WELLINGTON, Feb. 8 (Xinhua) -- New Zealand scientists are to lead a pioneering method to measure sea-ice thickness in Antarctica in a bid to better understand its effects on the global climate.
The method will see a 75-year-old aircraft towing an electromagnetic (EM) induction device at a height of just 15 meters over the sea ice in McMurdo Sound, the study leader said Wednesday.
The aim was to explore how much sea water was freezing in the Southern Ocean every year and how important it was to the global climate, University of Canterbury glaciologist Dr Wolfgang Rack said in a statement.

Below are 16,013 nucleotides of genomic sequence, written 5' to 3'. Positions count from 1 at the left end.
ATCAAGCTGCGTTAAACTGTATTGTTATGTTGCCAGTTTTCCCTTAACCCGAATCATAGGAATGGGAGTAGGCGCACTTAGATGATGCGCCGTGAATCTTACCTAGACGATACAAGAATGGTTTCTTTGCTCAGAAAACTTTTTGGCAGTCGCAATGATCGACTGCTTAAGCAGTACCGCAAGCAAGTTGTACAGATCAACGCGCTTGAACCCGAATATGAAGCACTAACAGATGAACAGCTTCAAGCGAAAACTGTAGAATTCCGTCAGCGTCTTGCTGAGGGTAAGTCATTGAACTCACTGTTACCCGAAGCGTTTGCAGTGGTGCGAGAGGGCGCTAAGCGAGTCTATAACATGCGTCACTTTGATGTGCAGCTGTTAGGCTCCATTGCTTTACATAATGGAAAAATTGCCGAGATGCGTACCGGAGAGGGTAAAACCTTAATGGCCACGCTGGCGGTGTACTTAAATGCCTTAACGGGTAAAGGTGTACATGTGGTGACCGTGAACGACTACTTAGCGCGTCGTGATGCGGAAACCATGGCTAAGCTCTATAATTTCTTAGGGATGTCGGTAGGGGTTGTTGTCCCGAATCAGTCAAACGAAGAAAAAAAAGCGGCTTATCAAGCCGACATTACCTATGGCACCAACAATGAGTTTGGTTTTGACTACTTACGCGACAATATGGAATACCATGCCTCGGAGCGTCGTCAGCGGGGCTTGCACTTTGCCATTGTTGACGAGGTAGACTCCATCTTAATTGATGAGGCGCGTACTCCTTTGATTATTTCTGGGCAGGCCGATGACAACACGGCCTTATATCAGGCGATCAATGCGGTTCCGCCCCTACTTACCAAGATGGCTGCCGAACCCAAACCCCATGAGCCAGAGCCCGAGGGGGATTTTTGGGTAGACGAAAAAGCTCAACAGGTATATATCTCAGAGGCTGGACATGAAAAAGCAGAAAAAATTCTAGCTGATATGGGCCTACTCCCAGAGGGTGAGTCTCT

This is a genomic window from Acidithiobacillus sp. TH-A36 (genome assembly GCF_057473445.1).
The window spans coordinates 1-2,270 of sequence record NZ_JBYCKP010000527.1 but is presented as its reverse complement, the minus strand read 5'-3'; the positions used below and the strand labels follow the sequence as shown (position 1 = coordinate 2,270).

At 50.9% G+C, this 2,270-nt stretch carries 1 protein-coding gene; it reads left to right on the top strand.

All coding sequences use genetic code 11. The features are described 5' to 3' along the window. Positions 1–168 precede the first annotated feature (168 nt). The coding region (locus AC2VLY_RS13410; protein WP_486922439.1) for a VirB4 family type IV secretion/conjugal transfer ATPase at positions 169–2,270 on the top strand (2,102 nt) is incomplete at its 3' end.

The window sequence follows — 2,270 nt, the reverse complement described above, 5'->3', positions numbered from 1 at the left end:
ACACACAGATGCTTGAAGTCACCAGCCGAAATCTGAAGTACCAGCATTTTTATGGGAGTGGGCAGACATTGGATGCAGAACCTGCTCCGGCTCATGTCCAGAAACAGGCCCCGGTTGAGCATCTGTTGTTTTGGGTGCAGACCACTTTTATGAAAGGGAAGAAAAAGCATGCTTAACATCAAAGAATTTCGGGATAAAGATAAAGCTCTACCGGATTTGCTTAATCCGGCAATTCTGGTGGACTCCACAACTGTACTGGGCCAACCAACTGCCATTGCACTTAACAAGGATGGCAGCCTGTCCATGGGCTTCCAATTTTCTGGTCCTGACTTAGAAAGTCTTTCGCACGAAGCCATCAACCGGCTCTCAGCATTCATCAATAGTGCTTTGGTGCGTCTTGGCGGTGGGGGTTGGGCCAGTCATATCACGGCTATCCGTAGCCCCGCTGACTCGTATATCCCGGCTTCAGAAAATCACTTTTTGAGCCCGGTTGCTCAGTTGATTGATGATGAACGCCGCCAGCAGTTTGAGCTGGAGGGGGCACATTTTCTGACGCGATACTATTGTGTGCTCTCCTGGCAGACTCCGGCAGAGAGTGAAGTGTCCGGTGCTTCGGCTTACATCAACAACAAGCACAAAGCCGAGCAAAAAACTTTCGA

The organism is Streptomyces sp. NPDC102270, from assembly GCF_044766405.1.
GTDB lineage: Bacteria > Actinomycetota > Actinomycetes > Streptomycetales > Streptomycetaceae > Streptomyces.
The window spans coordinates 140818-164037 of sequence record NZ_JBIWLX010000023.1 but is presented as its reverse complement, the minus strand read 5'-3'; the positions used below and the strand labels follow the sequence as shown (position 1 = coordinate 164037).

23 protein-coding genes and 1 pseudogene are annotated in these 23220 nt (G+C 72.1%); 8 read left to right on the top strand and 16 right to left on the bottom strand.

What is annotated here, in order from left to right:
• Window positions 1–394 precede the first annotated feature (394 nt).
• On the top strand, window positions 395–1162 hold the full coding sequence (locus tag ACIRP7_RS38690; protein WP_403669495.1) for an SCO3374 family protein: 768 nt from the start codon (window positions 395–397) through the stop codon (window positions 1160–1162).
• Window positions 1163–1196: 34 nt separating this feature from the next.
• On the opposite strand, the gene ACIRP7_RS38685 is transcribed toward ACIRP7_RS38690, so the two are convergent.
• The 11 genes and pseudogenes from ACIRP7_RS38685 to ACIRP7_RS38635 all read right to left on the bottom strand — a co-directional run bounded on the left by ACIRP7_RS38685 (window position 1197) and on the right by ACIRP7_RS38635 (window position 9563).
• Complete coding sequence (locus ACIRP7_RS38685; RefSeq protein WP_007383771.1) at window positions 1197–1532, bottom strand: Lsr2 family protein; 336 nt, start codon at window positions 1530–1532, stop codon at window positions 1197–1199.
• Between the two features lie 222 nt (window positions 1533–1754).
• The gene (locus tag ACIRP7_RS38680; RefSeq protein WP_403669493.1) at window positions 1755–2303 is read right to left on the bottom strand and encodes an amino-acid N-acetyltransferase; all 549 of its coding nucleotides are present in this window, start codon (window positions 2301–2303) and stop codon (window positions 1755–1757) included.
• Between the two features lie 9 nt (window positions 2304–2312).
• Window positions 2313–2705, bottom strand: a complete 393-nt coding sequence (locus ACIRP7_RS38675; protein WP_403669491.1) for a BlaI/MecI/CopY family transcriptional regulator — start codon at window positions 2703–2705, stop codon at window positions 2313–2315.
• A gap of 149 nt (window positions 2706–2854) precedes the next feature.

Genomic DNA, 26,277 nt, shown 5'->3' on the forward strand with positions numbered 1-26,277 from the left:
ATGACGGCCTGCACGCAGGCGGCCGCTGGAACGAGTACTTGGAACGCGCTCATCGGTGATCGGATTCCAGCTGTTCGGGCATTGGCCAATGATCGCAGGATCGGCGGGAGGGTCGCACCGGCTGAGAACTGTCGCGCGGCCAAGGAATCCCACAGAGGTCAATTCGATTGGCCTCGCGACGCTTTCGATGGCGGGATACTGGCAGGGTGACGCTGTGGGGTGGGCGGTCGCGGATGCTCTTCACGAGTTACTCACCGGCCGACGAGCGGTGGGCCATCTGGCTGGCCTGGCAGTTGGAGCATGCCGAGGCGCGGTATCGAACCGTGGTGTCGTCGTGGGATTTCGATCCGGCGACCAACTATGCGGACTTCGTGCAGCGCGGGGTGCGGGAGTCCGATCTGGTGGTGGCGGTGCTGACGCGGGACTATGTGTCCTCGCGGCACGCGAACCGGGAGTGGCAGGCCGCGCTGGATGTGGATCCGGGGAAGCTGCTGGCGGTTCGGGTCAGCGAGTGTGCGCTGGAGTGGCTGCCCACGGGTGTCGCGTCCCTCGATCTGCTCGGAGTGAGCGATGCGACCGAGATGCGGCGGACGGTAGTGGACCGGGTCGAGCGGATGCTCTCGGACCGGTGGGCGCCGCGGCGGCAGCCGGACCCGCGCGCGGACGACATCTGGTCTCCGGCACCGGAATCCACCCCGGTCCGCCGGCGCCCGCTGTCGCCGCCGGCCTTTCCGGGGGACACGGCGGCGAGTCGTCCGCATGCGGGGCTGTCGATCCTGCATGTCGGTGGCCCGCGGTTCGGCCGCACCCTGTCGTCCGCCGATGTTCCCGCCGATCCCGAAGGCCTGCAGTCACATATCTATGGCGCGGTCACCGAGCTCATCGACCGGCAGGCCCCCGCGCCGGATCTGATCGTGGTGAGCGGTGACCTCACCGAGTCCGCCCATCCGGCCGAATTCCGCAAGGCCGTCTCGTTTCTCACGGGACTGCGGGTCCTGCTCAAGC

The "EM-bird" was the only instrument that could measure the thickness of sea ice remotely and the technology as state of the art.
"Because sea ice is salty, conventional radar cannot measure thickness, but the EM instrument can, although it needs to be operated close to the surface," said Rack.
For the measurements, the research team used a converted 1942-built DC-3 aeroplane to tow the EM-bird at a height of 15 meters above the ice.
"We are happy to be the first researchers who have shown that the EM-bird can be operated in Antarctica safely from an aeroplane," said Rack.
Field measurements of sea-ice thickness and ocean properties were also made to verify aircraft the measurements.
"Sea-ice thickness is the biggest unknown in cryosphere research, because it is so hard to measure. It amazes me how little we know about it, despite its significance for global climate," said Rack. Enditem